Amateur sport also thrives in Japan, which always sends strong teams to the Olympic Games. A team of 339 Japanese athletes competed in the 2008 Beijing Olympics, and 94 took part in the 2010 Winter Olympics in Vancouver. The Olympics have been held in Japan three times: Tokyo hosted the Summer Games in 1964 - the first Olympics ever to be held in Asia - while the Winter Games were hosted by Sapporo in 1972 and by Nagano in 1998.

Japanese children play a variety of sports through clubs at school or near where they live. Soccer and baseball are two of the most popular sports among boys, while many girls tend to play sports like tennis and volleyball. Swimming is popular with both boys and girls.


The Imperial Family

Under the Japanese Constitution, the Emperor is the symbol of the state and of the unity of the people. He has no powers related to government. Emperor Akihito took the throne as the 125th Emperor of Japan in 1989.

Members of the Imperial Family receive state guests from other countries and make overseas visits. Through these and other activities, they fulfill an important role in promoting international friendship.

Members of the Imperial Family also maintain wide contact with Japanese citizens through their attendance at various events across the nation and visits to facilities including those for the handicapped and the aged. They are widely respected by Japanese people.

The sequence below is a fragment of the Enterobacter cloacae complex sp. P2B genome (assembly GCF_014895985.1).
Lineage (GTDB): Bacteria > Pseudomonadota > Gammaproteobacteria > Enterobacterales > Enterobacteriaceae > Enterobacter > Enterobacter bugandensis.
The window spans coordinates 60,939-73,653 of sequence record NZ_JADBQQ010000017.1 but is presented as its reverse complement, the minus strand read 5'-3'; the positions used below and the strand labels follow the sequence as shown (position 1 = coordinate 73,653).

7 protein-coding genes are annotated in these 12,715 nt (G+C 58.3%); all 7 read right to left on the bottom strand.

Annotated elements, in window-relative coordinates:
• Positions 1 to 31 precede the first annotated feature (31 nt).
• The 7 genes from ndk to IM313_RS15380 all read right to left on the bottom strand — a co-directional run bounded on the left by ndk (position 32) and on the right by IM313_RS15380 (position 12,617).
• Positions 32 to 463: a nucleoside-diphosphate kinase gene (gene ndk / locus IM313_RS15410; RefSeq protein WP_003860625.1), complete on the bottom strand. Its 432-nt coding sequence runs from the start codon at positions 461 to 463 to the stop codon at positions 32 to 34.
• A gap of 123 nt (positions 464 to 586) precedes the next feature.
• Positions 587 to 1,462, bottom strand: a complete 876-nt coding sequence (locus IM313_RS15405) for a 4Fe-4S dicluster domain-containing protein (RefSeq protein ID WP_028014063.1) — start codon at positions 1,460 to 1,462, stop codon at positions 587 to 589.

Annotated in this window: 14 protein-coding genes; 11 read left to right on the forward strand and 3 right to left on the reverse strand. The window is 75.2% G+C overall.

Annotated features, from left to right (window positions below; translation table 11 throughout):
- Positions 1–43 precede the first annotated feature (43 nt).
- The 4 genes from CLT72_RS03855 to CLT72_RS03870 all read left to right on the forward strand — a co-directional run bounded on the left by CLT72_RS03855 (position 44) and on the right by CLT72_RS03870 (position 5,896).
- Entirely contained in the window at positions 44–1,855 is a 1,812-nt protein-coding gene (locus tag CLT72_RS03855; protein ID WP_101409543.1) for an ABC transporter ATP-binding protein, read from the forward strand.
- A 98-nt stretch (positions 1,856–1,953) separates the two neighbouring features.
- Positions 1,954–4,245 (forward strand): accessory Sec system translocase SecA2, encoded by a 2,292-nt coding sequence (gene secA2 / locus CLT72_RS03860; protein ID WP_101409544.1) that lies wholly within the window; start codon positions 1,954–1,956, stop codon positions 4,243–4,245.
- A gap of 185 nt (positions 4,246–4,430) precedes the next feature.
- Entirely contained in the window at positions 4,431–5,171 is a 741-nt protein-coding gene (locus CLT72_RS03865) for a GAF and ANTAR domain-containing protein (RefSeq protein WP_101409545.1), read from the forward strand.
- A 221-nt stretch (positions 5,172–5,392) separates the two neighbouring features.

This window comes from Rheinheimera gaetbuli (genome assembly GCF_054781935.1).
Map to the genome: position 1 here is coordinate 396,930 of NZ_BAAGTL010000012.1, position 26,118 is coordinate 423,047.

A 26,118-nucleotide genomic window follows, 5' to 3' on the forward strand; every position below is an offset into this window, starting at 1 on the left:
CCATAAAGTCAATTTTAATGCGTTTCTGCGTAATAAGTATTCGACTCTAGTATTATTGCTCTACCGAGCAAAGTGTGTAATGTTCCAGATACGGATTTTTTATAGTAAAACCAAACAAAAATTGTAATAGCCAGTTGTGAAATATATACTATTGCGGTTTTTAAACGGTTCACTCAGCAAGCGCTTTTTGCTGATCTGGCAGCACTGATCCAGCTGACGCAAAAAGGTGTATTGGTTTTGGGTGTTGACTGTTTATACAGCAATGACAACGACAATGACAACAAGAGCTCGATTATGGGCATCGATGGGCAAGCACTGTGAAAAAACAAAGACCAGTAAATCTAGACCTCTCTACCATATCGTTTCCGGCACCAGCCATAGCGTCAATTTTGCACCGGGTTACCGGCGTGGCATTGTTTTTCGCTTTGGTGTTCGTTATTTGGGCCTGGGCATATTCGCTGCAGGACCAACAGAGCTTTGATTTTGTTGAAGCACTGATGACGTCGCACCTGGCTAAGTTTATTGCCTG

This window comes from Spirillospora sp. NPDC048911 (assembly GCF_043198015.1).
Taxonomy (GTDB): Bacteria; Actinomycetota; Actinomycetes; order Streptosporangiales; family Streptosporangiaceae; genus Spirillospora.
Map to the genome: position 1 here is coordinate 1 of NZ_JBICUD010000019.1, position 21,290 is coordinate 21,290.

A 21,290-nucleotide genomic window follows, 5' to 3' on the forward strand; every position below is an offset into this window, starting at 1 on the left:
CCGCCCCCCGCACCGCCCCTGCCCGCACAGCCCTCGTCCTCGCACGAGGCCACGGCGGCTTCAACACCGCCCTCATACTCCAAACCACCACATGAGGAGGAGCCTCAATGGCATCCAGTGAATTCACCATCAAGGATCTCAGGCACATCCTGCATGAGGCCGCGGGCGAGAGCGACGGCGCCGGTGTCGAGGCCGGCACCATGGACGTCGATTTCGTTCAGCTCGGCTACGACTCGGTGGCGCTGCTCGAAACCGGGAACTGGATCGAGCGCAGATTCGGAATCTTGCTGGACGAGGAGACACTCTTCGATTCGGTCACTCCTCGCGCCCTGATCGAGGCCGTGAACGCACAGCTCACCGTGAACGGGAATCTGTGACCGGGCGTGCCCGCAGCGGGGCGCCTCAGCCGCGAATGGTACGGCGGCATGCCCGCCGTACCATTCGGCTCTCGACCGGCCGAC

National Flag And National Anthem

Japan's national flag is called the Hinomaru. It came to be used as the national flag in the late nineteenth century. The flag depicts the sun as a red disc against a white background.

The lyrics of Japan's national anthem, "Kimigayo",trace their roots to a 31-syllable poem, or waka, that was written in the tenth century. "Kimigayo" took on its present form in the latter half of the nineteenth century, when a melody was added. The words of the song pray for enduring peace and prosperity in Japan.


Government

Japan's Constitution, which came into force in 1947, is based on three principles: sovereignty of the people, respect for fundamental human rights, and renunciation of war. The Constitution also stipulates the independence of the three branches of government - legislative, executive, and judicial.

The Diet, Japan's national parliament, is the highest organ of state power and the sole law-making organ of the state. The Diet comprises the 480-seat House of Representatives and the 242-seat House of Councillors. All Japanese citizens can vote in elections once they reach the age of 20.